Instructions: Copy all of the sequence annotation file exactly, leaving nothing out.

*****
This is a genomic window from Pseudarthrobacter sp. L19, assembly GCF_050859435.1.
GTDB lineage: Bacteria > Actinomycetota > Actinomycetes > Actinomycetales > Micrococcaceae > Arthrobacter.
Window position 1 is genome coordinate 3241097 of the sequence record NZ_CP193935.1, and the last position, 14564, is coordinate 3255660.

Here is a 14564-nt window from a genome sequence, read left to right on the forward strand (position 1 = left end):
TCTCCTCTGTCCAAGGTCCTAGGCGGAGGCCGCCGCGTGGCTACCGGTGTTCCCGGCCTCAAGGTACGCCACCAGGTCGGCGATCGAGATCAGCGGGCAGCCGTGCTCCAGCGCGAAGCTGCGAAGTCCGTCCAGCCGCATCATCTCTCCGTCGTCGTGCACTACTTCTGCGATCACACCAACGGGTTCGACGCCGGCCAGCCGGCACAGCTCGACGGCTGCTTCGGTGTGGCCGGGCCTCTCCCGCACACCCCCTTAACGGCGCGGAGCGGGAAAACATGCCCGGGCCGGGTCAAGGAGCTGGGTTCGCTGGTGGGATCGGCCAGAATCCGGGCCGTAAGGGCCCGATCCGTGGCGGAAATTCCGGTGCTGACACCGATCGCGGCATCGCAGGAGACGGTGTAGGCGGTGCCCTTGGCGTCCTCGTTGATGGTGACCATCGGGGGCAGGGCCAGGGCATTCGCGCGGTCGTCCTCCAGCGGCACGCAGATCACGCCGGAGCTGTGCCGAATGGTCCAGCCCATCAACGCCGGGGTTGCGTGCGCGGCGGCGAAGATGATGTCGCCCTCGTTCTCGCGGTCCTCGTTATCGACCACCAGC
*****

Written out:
This is a genomic window from Pseudarthrobacter sp. L19, assembly GCF_050859435.1.
GTDB lineage: Bacteria > Actinomycetota > Actinomycetes > Actinomycetales > Micrococcaceae > Arthrobacter.
Window position 1 is genome coordinate 3241097 of the sequence record NZ_CP193935.1, and the last position, 14564, is coordinate 3255660.

Here is a 14564-nt window from a genome sequence, read left to right on the forward strand (position 1 = left end):
TCTCCTCTGTCCAAGGTCCTAGGCGGAGGCCGCCGCGTGGCTACCGGTGTTCCCGGCCTCAAGGTACGCCACCAGGTCGGCGATCGAGATCAGCGGGCAGCCGTGCTCCAGCGCGAAGCTGCGAAGTCCGTCCAGCCGCATCATCTCTCCGTCGTCGTGCACTACTTCTGCGATCACACCAACGGGTTCGACGCCGGCCAGCCGGCACAGCTCGACGGCTGCTTCGGTGTGGCCGGGCCTCTCCCGCACACCCCCTTAACGGCGCGGAGCGGGAAAACATGCCCGGGCCGGGTCAAGGAGCTGGGTTCGCTGGTGGGATCGGCCAGAATCCGGGCCGTAAGGGCCCGATCCGTGGCGGAAATTCCGGTGCTGACACCGATCGCGGCATCGCAGGAGACGGTGTAGGCGGTGCCCTTGGCGTCCTCGTTGATGGTGACCATCGGGGGCAGGGCCAGGGCATTCGCGCGGTCGTCCTCCAGCGGCACGCAGATCACGCCGGAGCTGTGCCGAATGGTCCAGCCCATCAACGCCGGGGTTGCGTGCGCGGCGGCGAAGATGATGTCGCCCTCGTTCTCGCGGTCCTCGTTATCGACCACCAGC